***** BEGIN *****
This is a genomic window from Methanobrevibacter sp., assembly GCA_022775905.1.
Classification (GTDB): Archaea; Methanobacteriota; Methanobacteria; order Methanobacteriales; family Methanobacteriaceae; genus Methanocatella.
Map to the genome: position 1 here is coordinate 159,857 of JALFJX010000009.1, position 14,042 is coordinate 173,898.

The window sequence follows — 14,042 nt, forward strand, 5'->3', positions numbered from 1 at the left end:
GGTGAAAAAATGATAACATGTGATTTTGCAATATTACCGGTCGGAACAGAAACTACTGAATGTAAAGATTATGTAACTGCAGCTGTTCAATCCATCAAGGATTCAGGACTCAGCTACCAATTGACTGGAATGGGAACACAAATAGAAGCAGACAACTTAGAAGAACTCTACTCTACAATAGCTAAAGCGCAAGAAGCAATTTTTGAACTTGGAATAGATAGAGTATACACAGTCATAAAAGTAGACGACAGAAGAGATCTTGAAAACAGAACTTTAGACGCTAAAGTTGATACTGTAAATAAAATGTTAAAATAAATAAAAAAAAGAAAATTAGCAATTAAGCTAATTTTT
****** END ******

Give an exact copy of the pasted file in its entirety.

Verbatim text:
This is a genomic window from Methanobrevibacter sp., assembly GCA_022775905.1.
Classification (GTDB): Archaea; Methanobacteriota; Methanobacteria; order Methanobacteriales; family Methanobacteriaceae; genus Methanocatella.
Map to the genome: position 1 here is coordinate 159,857 of JALFJX010000009.1, position 14,042 is coordinate 173,898.

The window sequence follows — 14,042 nt, forward strand, 5'->3', positions numbered from 1 at the left end:
GGTGAAAAAATGATAACATGTGATTTTGCAATATTACCGGTCGGAACAGAAACTACTGAATGTAAAGATTATGTAACTGCAGCTGTTCAATCCATCAAGGATTCAGGACTCAGCTACCAATTGACTGGAATGGGAACACAAATAGAAGCAGACAACTTAGAAGAACTCTACTCTACAATAGCTAAAGCGCAAGAAGCAATTTTTGAACTTGGAATAGATAGAGTATACACAGTCATAAAAGTAGACGACAGAAGAGATCTTGAAAACAGAACTTTAGACGCTAAAGTTGATACTGTAAATAAAATGTTAAAATAAATAAAAAAAAGAAAATTAGCAATTAAGCTAATTTTT